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Risk of direct cellular damage and cardiovascular events

Another concern is that i.v. iron might cause endothelial damage and promote atherosclerosis by generating oxidative stress [34▪] with potential consequences of long-term cardiovascular toxicity. Intravenous iron has been shown to induce oxidative stress [36] as labile iron is able to generate highly reactive hydroxyl radicals by reacting with hydrogen peroxide in the Fenton reaction [37]. This is supported by a small study by Agarwal et al. [38] showing that iron sucrose induces oxidative stress associated with transient proteinuria and tubular damage in CKD patients. The direct toxic effect of iron on renal tubular cells appears greatest with iron sucrose and less with iron dextran and iron isomaltoside [39].

The single-centre RCT conducted by Agarwal et al. [28▪▪] has already been alluded to in the context of infection risk. However, that study of 136 NDD-CKD patients was halted early based on futility of the primary endpoint (failure to demonstrate differences in CKD progression) and because the RR of serious cardiovascular events was 2.51 for patients treated with i.v. iron. Cardiovascular events were nominally higher with i.v. iron but the number of patients developing these events was almost identical (there were 55 events in 17 patients treated with i.v. iron and 36 in 19 patients who received oral iron; P = 0.033).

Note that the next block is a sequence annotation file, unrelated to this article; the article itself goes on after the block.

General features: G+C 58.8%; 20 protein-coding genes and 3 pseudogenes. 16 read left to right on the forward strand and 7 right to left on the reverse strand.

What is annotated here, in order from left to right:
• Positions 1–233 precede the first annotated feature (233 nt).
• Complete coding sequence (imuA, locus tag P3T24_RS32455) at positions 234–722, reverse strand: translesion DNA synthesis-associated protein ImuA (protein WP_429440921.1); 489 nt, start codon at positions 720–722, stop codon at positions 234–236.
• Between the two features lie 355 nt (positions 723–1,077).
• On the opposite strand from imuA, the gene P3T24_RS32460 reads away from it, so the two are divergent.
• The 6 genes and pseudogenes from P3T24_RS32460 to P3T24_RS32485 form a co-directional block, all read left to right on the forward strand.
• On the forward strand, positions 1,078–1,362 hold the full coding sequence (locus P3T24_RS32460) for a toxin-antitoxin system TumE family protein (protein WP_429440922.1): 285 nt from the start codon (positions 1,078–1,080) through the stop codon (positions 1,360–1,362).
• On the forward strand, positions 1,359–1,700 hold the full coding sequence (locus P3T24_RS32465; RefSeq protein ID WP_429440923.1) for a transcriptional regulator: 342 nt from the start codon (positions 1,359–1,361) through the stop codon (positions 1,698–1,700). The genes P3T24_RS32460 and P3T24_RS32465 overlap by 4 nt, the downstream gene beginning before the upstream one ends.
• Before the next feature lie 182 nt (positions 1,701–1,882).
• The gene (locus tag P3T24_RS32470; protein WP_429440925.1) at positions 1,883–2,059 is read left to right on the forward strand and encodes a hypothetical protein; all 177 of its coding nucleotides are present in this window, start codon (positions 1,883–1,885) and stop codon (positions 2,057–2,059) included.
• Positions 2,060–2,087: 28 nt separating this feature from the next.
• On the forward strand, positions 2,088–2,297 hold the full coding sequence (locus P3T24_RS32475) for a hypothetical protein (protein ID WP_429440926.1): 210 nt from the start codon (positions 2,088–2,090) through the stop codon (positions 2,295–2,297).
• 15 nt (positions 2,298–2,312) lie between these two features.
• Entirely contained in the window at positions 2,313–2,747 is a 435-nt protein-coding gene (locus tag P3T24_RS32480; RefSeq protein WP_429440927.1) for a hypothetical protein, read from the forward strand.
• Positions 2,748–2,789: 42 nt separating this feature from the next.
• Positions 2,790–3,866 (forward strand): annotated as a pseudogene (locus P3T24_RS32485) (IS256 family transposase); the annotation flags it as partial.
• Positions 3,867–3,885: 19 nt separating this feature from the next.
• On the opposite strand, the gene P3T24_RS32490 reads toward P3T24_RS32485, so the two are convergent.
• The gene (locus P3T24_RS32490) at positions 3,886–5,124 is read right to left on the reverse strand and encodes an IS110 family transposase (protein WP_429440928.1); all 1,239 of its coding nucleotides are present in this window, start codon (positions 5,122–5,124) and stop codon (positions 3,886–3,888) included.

These findings are inconsistent with the results of larger randomized trials [32,40▪] and we therefore feel that they should be interpreted with caution and warrant further study.

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Other unwanted effects of intravenous iron

Intravenous irons differ in their capability to induce medically significant hypophosphatemia [41]. This has been reported most often with ferric carboxymaltose [42] arguing against a class effect; the mechanism is substance specific via an increase in fibroblast growth factor 23 [43,44]. This area requires further study to clarify the significance of these variable effects of i.v. iron preparations.

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RECENT CLINICAL TRIALS SUPPORTING SAFETY